We also have to take into account the awf (arse width factor) of society which has increased due to obesity, so that doorway where you think two people can get on/off is in the real world only sufficient for one because inevitably there will be someone with a huge arse blocking access.

        2. “How do they not tip over in heavy sea”
          The centre of mass is a suitable distance below the centre of bouyancy. They are designed that way. There’s software that calculates the location of both based on 3D models.

  6. Saw this bus traveling in the morning, from the footpath on Queen St. It was fine.

    A herd of them might make a slight visual difference, but even just the improvement in emissions would easily outweigh that, for any city-dweller experiencing their company.

      1. Do you see a lot of trucks being blown over on the bridge? Those are as high, and when empty, can actually tip easier…

  7. London buses seem to cope with strong winds across the Thames……..
    These buses can turn on a dime too, sometimes I dont know how these drivers do it. Especially in London where the roads are far narrower and busier than Auckland, I’m sure the new buses will be fine. I just want to see how quickly we end up ordering more of them!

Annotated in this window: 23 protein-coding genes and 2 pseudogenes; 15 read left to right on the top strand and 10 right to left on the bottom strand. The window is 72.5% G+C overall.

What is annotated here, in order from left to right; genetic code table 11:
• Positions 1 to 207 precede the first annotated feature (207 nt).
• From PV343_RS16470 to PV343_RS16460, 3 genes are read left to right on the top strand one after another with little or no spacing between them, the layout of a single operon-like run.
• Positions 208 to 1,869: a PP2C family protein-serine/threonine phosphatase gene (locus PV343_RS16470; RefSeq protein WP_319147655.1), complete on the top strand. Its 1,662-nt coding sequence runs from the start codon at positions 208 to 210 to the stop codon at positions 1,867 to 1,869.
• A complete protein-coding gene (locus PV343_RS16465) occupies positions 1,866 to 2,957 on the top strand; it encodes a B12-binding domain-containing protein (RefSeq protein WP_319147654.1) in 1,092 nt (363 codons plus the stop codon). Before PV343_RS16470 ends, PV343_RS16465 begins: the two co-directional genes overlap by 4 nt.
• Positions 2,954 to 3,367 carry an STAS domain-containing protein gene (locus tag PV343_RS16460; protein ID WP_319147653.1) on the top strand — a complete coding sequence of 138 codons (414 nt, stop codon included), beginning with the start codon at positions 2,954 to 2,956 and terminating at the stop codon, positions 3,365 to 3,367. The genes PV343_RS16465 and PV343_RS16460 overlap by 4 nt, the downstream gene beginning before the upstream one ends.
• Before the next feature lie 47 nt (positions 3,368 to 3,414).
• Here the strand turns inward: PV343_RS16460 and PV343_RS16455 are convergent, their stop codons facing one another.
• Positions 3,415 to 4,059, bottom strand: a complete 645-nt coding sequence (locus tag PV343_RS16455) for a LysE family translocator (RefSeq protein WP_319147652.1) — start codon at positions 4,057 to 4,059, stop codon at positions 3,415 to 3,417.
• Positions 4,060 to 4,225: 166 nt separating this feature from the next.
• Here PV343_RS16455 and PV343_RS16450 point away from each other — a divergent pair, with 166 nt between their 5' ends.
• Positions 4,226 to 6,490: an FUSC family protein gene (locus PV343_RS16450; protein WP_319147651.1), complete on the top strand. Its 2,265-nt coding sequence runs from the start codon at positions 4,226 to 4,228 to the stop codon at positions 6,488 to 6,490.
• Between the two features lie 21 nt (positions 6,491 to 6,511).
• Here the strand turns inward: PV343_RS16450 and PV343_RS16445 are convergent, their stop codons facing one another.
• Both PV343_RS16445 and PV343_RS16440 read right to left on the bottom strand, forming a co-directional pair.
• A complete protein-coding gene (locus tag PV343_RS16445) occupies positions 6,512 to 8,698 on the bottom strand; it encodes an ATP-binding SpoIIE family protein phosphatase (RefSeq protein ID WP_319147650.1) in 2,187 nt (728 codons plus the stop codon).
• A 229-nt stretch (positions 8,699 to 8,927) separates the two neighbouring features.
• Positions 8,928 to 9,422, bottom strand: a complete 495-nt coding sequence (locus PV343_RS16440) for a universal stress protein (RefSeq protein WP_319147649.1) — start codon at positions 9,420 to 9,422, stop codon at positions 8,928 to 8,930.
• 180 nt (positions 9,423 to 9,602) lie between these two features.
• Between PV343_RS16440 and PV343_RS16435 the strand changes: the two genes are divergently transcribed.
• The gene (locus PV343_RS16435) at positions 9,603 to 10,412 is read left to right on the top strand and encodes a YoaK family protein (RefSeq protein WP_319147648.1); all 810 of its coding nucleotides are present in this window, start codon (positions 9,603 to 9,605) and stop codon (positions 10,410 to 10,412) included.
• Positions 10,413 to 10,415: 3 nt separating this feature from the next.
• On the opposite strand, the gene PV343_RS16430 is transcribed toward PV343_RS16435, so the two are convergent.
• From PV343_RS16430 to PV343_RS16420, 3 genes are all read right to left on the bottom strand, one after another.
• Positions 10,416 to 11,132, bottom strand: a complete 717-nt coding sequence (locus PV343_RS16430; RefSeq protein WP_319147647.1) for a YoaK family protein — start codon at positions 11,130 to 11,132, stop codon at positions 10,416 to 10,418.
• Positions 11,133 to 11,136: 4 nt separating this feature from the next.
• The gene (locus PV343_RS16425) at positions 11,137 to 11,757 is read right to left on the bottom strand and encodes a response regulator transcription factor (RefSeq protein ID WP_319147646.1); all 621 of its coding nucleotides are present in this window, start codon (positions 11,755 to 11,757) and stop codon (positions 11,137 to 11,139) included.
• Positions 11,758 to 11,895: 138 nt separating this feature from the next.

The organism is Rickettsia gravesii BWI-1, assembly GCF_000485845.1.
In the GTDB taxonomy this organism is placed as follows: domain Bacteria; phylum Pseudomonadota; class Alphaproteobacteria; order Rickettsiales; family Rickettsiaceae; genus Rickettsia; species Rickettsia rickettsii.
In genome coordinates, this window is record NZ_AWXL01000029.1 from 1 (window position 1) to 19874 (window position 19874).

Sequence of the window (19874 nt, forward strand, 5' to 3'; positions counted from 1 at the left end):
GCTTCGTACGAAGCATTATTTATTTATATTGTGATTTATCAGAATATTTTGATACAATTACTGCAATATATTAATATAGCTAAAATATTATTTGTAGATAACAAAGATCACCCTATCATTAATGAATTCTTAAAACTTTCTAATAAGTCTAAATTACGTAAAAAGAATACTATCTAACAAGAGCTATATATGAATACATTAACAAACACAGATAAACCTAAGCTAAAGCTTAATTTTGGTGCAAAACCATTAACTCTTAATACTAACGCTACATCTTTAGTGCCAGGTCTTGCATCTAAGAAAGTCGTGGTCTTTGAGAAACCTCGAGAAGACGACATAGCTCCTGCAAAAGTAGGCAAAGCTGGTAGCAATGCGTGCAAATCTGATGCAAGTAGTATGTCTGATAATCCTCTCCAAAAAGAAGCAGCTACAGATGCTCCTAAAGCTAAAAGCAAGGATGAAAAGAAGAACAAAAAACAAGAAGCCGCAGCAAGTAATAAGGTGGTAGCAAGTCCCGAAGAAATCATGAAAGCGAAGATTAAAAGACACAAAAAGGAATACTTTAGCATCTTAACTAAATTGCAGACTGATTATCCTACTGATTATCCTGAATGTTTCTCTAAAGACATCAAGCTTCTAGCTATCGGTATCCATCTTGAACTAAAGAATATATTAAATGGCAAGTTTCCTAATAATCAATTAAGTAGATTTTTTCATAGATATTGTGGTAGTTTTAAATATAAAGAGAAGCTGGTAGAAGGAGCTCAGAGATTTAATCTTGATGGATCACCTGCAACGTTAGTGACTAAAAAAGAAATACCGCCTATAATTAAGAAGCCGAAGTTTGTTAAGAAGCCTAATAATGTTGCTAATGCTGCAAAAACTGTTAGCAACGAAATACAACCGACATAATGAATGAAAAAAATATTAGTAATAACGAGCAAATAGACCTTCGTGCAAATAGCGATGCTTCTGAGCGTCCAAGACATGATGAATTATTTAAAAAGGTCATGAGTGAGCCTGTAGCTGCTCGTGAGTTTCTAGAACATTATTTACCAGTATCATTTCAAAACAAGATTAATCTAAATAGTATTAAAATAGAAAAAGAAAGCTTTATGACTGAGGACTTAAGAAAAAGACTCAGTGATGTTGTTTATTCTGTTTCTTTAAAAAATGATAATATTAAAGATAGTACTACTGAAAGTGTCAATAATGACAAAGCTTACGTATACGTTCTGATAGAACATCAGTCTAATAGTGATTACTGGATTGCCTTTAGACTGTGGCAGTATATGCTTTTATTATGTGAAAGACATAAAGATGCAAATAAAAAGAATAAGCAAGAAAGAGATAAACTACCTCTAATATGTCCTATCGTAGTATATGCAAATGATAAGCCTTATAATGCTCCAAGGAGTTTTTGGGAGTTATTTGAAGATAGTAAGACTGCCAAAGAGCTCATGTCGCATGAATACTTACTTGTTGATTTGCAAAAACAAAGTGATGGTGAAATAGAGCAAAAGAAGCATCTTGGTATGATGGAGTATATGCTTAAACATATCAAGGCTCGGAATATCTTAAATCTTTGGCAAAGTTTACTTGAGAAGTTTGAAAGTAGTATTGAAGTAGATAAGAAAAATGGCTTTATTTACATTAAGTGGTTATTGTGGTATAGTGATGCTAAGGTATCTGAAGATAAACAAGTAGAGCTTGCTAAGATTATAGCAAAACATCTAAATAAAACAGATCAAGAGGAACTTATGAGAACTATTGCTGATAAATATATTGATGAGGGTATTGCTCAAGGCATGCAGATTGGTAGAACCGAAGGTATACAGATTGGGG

8. Just gotta say the view from the bridge was wonderful from the Double D this morning, but maybe not as sweet as passing all those single occupant cars crawling along the motorway. My only concern was it seemed rather slow, I assume that was the driver being cautious with the new bit of kit?

    1. Possibly, in my experience double deckers are definitely a bit slower, especially if they’re full. That’s just my personal opinion 🙂 I’m sure people will get used to them quickly enough. I’m really pleased to see this happening in Auckland!